European Commission Blocks Proposed Merger Between NYSE Euronext and Deutsche Börse
The European Commission (EC) has blocked the proposed merger between Deutsche Börse and NYSE Euronext. The decision follows the EC’s announcement that such a merger could cause a ‘near-monopoly’ in the European financial derivatives markets, by creating the world’s largest equity and derivatives exchange operator.
The merger would have seen the uniting of Eurex (of Deutsche Börse) and Liffe (of NYSE Euronext), and would have resulted in the merged entity controlling more than 90 percent of European exchanged-traded derivatives. Michel Barnier, the European Commissioner for Internal Market and Services, was in favour of the merger, arguing that it would create a European champion in the global financial market.
In taking its decision, the EC had to establish what the relevant market was. The parties argued that the relevant market included exchange traded derivatives, as well as over-the-counter (OTC) and off-exchange traded derivatives. By seeking to widen the scope of the market, the parties hoped to demonstrate that the proposed merger would not occupy a dominant position in the market and would therefore not be deemed to be anti-competitive.
However, the EC found that the relevant market included exchange-traded derivatives only, with OTC and off-exchange derivatives forming a separate market, as the products had different characteristics and fulfilled different customer demands. This conclusion was reached on the following grounds:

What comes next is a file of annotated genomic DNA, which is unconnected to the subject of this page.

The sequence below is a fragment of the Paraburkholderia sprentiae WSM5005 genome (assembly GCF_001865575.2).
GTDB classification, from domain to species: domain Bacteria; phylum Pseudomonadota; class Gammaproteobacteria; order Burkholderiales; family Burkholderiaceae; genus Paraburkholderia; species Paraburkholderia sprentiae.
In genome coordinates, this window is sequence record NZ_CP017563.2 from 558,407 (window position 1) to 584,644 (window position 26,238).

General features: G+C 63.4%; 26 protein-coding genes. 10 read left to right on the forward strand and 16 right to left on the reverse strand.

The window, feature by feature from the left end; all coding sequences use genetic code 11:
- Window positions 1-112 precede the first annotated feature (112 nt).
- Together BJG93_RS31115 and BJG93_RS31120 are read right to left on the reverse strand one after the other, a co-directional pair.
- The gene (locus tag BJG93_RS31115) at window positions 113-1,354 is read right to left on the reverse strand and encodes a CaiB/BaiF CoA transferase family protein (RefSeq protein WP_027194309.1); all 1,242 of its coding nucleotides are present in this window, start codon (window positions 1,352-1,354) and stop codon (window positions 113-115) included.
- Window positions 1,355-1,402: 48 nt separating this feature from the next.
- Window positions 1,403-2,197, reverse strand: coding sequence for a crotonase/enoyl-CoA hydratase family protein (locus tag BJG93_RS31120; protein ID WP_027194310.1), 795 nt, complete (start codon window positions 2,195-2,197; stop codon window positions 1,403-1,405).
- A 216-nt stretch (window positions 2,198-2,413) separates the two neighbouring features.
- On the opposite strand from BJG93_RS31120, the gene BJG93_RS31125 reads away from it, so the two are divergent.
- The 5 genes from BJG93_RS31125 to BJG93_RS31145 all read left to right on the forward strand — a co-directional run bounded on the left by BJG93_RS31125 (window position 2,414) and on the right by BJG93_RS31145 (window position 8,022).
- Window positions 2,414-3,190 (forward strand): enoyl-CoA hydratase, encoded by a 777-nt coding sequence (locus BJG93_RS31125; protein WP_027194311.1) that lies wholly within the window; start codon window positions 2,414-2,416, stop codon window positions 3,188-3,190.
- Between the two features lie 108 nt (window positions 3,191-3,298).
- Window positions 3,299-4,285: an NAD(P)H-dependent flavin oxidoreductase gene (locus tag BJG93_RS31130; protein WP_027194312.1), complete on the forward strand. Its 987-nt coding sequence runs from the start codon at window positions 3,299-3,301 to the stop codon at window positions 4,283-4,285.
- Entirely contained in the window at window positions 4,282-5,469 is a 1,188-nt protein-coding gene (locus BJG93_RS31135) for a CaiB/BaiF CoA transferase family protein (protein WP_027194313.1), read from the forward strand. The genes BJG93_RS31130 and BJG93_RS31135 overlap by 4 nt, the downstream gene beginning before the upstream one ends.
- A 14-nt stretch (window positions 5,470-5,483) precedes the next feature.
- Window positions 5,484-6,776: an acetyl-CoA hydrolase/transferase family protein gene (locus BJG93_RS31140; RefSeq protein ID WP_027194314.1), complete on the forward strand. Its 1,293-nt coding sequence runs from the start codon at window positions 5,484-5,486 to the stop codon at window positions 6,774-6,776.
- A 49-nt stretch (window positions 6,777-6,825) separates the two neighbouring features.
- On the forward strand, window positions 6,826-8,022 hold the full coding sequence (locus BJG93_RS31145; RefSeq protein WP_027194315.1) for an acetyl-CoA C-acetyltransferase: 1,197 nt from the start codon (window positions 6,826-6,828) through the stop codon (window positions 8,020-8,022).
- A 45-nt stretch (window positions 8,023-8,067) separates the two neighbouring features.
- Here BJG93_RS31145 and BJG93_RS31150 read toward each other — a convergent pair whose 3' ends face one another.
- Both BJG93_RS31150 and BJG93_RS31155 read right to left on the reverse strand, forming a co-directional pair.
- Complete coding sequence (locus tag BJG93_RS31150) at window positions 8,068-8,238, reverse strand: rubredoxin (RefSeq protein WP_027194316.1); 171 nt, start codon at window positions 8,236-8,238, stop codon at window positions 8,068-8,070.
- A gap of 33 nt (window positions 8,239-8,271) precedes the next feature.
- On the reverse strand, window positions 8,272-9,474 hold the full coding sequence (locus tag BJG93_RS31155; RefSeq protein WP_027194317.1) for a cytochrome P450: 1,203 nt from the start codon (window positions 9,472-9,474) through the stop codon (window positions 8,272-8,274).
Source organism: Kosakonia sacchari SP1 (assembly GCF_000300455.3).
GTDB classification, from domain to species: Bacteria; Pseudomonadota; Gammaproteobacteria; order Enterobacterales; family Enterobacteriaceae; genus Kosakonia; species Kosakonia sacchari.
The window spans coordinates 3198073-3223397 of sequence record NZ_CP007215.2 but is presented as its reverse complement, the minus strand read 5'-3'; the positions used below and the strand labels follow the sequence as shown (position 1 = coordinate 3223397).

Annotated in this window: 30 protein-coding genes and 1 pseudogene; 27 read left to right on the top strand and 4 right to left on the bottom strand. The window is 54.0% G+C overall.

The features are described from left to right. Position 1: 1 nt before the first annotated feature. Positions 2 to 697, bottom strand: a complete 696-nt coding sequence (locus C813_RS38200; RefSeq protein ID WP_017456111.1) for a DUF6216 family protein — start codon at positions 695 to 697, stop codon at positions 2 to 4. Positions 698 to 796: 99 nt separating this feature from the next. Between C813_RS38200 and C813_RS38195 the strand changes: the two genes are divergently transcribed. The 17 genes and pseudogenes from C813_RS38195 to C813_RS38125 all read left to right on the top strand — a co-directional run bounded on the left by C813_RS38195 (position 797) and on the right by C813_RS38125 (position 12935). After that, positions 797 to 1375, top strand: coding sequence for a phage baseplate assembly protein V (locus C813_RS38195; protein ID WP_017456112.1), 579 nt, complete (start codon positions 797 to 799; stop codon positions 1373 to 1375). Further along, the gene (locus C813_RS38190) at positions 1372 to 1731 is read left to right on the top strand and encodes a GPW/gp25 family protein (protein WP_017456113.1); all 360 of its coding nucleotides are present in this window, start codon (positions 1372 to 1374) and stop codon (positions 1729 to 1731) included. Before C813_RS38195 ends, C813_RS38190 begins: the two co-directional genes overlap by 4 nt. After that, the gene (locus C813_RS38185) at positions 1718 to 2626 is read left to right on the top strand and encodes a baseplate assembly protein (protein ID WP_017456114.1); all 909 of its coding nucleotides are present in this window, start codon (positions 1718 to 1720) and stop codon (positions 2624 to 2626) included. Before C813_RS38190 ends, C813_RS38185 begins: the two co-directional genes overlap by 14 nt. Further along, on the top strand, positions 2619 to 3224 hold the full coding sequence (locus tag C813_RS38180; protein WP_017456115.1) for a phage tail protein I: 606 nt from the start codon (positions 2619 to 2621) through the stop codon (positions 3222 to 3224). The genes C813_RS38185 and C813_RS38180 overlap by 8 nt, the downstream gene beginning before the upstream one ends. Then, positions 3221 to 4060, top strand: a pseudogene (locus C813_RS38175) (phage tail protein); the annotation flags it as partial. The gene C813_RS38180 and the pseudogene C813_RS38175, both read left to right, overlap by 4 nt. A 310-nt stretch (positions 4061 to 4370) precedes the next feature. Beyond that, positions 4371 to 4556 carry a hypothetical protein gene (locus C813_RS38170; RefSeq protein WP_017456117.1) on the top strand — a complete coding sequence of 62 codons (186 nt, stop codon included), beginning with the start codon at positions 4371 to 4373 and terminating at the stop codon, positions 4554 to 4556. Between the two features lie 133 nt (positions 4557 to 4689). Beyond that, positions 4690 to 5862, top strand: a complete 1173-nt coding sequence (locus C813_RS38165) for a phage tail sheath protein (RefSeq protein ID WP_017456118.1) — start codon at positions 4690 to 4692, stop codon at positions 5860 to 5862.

- Exchange-traded derivatives are fully standardised liquid products whereas OTC derivatives allow for the customisation of their legal and economic terms and conditions.
- Exchange-traded derivatives are usually traded in small sizes (around EUR 100,000 per trade) whilst the average trade size for OTC derivatives is much larger (around EUR 200,000 per trade).
- By definition, OTC trades cannot be undertaken on exchange.
- Certain customers will only trade on exchange as they either cannot, or will not, trade OTC. This could be for risk management reasons, or not having the required mandatory or operational set-up to trade OTC.
The EC’s decision does not follow the decision that was taken by several other regulators. Approval for the merger had been granted in Germany, Luxembourg and in the U.S. by the Committee on Foreign Investment in the United States, the Department of Justice and the Securities and Exchange Commission.
It is not yet known whether the EC’s decision will be subject to appeal, although such an appeal, if pursued, could last several years. The remedies offered by the two parties, including the sale of Liffe’s European single stock equity derivatives products where these compete with Eurex, were deemed to be insufficient by the EC, particularly as they did not extend to existing competing products.